New Negress Film Society invites you to its inaugural Collective Conversations Series. 

This virtual conversation series features scholars and filmmakers amplifying communal forms of filmmaking while centering the political act of collectivity. ​​​​​​​​​​​​​​
This free and public event series will be recorded and made available here. Selected film clips representing several films and media collectives will screen on loop at the Maysles Documentary Center as part of their Sidewalk Cinema.​​​​​​​
Upcoming Conversation in February 2022.
Previous Conversations:
Cinemawon members Séverine Catelion and Wally Fall​​​​​​​

Still from Fouyé Zétwal (Plowing the Stars) by Wally Fall

Cinemawon is a concept of alternative distribution which aims to discover a cinema not very present on our screens, a cinema resulting from sometimes distant territories but which History and cultures bring together: the Afro-descendant cinema. We aim to raise awareness and unite around Afro-descendant cinema, diversify distribution spaces to show films to as many people as possible, and create spaces for exchange between professionals and the public as well as between professionals. 
Learn more at
L.A. Rebellion members Zeinabu irene Davis, Ben Caldwell, and Barbara McCullough​​​​​​​
Film Still from Ashes & Embers (1982) by Haile Gerima
In the late 1960s, in the aftermath of the Watts Uprising and against the backdrop of the continuing Civil Rights Movement and the escalating Vietnam War, a group of African and African-American students entered the UCLA School of Theater, Film and Television, as part of an Ethno-Communications initiative designed to be responsive to communities of color (also including Asian, Chicano and Native American communities). Now referred to as the "L.A. Rebellion," these mostly unheralded artists created a unique cinematic landscape, as—over the course of two decades—students arrived, mentored one another and passed the torch to the next group. Beyond the films themselves, what makes the L.A. Rebellion movement a discovery worthy of a place in film history is the vitality of its filmmakers, their utopian vision of a better society, their sensitivity to children and gender issues, their willingness to question any and all received wisdom, their identification with the liberation movements in the Third World, and their expression of Black pride and dignity.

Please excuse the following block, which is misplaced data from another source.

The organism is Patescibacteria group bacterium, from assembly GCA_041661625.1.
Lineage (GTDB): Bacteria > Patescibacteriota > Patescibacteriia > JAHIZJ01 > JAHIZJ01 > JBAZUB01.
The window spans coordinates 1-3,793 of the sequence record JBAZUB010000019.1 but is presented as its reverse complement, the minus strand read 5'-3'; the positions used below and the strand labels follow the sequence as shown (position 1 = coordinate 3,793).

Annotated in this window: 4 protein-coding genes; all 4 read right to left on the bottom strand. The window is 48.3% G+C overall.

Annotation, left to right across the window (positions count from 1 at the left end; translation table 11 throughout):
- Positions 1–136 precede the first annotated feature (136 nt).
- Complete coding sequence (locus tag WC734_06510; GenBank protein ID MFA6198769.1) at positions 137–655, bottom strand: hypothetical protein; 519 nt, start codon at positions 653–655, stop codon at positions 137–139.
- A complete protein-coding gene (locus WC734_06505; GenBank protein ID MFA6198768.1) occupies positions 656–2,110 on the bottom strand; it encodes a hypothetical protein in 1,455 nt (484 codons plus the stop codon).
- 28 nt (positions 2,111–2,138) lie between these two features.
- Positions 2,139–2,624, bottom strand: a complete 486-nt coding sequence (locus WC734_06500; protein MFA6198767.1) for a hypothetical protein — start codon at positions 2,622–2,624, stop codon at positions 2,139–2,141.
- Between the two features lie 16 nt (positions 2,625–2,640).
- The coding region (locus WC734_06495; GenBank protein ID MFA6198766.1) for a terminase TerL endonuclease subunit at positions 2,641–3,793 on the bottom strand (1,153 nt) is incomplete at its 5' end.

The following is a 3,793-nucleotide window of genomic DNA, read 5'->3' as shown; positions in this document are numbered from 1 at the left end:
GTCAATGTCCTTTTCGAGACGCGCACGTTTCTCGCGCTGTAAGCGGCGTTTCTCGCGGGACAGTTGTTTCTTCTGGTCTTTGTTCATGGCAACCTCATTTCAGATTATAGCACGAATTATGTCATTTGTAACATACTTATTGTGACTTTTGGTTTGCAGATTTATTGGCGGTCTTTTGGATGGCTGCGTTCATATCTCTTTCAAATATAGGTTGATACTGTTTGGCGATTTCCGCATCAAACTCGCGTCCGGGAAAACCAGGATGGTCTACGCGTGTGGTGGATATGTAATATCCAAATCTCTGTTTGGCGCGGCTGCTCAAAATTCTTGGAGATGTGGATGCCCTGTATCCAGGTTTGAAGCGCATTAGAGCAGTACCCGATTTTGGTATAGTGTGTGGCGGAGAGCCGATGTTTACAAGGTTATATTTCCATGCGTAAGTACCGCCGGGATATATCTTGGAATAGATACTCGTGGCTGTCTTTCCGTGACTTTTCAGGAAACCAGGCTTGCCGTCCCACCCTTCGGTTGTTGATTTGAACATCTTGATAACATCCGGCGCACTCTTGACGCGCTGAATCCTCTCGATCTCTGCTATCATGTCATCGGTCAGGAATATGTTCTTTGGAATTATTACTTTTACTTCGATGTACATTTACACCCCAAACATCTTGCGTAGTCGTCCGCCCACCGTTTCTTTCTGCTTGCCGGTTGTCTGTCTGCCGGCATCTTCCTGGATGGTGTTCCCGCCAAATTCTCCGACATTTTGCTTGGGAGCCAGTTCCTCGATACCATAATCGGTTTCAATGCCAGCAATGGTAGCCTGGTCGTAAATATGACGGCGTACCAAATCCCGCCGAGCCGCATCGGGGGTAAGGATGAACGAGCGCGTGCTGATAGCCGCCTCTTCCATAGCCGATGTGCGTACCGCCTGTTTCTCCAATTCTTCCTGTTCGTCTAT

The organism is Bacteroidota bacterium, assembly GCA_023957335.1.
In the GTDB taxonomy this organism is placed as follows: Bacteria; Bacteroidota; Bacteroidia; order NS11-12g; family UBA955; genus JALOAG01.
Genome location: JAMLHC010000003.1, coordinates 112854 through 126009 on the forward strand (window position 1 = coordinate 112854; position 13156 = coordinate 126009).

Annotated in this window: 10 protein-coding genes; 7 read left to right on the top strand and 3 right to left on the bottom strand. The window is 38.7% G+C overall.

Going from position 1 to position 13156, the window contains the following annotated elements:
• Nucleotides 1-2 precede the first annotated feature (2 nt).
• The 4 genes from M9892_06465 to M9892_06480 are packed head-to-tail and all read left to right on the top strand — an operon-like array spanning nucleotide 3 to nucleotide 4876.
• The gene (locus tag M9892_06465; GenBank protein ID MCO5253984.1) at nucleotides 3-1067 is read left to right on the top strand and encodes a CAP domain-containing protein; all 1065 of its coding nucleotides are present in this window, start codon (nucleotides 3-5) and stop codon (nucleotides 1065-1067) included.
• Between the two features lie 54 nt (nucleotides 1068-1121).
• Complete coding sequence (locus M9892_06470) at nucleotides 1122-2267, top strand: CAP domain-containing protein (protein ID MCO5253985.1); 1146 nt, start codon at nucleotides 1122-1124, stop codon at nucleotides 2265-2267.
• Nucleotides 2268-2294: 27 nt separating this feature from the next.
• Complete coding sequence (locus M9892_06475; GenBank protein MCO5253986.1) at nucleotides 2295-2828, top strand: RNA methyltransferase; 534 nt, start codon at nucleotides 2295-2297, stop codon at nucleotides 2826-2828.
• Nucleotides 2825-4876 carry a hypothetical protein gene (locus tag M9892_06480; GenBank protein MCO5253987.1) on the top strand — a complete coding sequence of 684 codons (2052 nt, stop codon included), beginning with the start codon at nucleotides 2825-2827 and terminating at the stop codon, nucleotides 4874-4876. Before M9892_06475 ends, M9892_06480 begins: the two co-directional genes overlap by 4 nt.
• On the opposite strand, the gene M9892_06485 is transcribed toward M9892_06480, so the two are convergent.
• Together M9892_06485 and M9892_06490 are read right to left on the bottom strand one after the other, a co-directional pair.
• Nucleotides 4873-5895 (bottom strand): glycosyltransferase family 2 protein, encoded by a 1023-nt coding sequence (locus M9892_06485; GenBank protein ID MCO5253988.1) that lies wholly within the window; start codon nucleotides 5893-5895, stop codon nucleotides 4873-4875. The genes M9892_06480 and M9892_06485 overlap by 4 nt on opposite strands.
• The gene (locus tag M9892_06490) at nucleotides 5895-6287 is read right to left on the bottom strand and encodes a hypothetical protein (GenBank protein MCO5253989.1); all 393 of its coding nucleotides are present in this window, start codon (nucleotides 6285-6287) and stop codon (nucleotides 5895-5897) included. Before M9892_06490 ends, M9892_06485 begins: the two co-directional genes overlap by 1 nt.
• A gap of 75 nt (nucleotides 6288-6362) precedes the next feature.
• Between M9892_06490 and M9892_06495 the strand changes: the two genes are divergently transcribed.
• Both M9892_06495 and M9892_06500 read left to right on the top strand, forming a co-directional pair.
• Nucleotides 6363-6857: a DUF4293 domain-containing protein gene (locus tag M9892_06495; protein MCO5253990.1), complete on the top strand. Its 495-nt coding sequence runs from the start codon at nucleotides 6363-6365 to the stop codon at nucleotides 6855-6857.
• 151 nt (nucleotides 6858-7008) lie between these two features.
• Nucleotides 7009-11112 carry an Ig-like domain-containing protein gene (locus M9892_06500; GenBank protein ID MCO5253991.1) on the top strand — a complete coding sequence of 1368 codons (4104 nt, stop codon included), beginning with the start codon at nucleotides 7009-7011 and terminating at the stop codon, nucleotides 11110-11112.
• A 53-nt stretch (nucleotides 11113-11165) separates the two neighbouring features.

Third Horizon members Romola Lucas and Monica Sorelle
Third Horizon is dedicated to developing, producing, exhibiting, and distributing film and other art forms that give voice to the stories of the Caribbean, its diaspora, and other marginalized and underrepresented spaces in the Global South. Their flagship initiative is the Third Horizon Film Festival, which takes place every year in Miami and celebrates the exciting new wave of cinema and creativity emerging from the Caribbean and its diaspora. It was recently named “one of the 25 Coolest Film Festivals in the World” by MovieMaker Magazine.
​​​​​​​Maysles Documentary Center (MDC) is a Harlem-based nonprofit organization committed to community, education, and documentary film. We use filmmaking to amplify and expand under-represented artists and narratives, while empowering young filmmakers in creative self-expression, communicating ideas, and advocating needs.
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